08 Jan 2020
Ending secrecy key to filling the void on cybersecurity
Two key new national security leadership positions provide an opportunity to develop a partnership between business and government to safeguard Australia.
ASIO chief Mike Burgess spent some years running IT security at Telstra. The new director-general of the Australian Signals Directorate, Rachel Noble, while working in the public service for many years, once worked for Optus.
Both leaders understand that our business sector is under attack through economic coercion, cyber attacks and irregular warfare by proxies, designed to undermine trust in the state.
Corporations are making valiant efforts to protect their assets and capabilities from attacks in the physical and cyber environments. They do so for sound business reasons. But such attacks aren’t just matters of commercial concern. They have significant potential to weaken national resilience, and so should matter to all of us.
Business and government need to co-operate when it comes to protecting our security: our businesses are much more globally focused than before and our nation’s reliance on technology is unprecedented.
Our infrastructure is becoming increasing interconnected, creating new vulnerabilities. Power struggles over commercial goals are now not just about corporate success or failure but are also setting the stage for kinds of foreign interference that weren’t possible before.
But there’s a void between business and national security agencies when it comes to understanding each other’s capabilities and limitations. Corporations have great visibility in terms of what is happening domestically and internationally that may affect their operations. Some of our corporate heavyweights have an in-house analytical capability or subscribe to specialist intelligence and analytical providers.
Most major companies have an operations or crisis centre. Corporations hold considerable data that may be of benefit to governments during and after incidents.
The official national security community should “dare to share”: be willing to provide information to business that is timely and of value in the prevention and mitigation of all risks faced by the nation.
Federal and state governments should expand the involvement of business in crisis exercises related to all aspects of national security.
There are constraints relating to passing on certain security information related to international agreements, perceptions of corporate advantage and, potentially, foreign ownership. But these restrictions should not affect the intent to share, although they can influence the depth and timeliness of the sensitive information to be shared.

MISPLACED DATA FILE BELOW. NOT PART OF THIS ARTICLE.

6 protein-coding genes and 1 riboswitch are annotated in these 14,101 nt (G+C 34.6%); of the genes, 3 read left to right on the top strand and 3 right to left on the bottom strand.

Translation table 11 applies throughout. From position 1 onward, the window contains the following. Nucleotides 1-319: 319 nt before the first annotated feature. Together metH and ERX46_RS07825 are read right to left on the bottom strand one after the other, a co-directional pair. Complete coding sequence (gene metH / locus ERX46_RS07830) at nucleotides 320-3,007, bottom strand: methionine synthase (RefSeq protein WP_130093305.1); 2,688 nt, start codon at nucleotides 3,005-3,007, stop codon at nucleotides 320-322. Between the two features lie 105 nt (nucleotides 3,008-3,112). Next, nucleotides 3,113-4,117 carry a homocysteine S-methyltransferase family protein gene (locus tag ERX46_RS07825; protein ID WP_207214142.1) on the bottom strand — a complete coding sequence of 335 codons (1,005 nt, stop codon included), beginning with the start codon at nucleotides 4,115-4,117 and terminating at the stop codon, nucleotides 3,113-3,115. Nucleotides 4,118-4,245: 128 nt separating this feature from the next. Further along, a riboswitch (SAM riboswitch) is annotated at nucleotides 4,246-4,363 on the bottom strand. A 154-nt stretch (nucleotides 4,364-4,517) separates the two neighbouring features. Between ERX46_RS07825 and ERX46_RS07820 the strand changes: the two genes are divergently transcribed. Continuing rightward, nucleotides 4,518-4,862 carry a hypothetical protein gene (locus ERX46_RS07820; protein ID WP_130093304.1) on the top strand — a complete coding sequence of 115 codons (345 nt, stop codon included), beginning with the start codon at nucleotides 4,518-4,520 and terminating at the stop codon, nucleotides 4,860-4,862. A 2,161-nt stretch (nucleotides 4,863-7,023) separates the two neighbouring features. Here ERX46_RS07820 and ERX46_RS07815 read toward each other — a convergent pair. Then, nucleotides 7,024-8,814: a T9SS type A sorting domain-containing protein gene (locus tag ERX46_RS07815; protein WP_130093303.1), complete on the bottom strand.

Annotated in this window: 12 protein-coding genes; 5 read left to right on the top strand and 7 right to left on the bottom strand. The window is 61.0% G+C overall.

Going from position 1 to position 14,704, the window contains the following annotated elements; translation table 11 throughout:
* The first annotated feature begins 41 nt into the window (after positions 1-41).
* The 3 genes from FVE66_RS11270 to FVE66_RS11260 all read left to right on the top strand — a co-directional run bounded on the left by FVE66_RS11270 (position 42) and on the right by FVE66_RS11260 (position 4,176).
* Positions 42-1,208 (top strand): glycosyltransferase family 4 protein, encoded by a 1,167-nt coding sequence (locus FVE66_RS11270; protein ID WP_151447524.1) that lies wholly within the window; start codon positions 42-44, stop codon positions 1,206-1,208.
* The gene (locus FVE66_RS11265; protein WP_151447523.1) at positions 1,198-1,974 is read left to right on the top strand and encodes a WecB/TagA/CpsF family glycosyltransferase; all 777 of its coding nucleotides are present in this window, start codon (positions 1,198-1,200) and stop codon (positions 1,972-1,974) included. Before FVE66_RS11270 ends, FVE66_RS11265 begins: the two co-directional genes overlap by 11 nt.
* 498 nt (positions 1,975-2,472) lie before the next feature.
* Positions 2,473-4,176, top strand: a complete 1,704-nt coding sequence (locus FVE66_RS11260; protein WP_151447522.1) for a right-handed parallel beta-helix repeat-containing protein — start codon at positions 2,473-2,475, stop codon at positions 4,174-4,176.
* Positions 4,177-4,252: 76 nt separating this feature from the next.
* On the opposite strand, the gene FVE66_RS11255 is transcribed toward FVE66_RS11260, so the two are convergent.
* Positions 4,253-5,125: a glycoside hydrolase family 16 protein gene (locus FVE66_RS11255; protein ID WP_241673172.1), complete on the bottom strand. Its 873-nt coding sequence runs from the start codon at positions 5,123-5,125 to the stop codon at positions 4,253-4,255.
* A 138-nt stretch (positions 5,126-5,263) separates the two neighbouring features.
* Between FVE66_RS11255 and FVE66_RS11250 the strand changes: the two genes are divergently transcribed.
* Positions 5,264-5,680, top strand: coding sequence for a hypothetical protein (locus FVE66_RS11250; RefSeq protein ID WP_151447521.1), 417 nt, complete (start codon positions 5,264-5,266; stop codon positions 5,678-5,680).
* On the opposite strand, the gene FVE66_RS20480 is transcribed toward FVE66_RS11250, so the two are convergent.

There are already some mechanisms in place, established by both the Australian government and state governments, to hook up with business on issues of national security.
The Office of National Intelligence is seeking to expand its links to the private sector through more active engagement with business groups. ASIO has also been active over some years in reaching out to company boards. ASIO's Business and Government Liaison Unit delivers a suite of activities to business. But the structures are fragmented between and within government departments and agencies, and are often based on sector-specific silos.
National security agencies and corporate executives believe that sometimes the other party intentionally or needlessly holds back essential information. Business believes that there isn’t much scope to discuss or even know what national security policy or legislation is coming down the pike.
Developing a secure and resilient nation can only be ensured through mutual obligation whereby both governments and corporations understand and are committed to developing and maintaining the measures required to safeguard Australia.
We should strengthen corporate and government co-operation in national security by creating a central hub in the Department of Home Affairs for ensuring information transfer on national security risks and support for industry in better understanding emerging security issues.
A chief security officer advisory group should be established to work with such a hub, consisting of a small number of senior security, business continuity and resilience managers.
We should reinvigorate the Industry Consultation on National Security, which has not met for over two years. ICONS would provide a forum for the prime minister and senior ministers to engage with CEOs on national security policy and issues.
We should broaden the scope of state-based joint cyber security centres (JCSCs) so they become converged centres for integrating national security interaction between business and government.
The JCSCs should be rebadged as joint threat management centres to establish two-way communication, analysis and planning not just on digital and cyber risks but on other security risks such as foreign interference, activism and politically motivated violence, and the security of offshore business activities. The federal government and the states should expand the involvement of business in crisis exercises related to all aspects of national security.
A secondment program of national security agency personnel into the corporate security and more general risk management environment should be developed. We need to encourage an awareness among major corporations that when selecting a chief security officer the ability to obtain a national security clearance will be of benefit.
Today, corporate security is national security.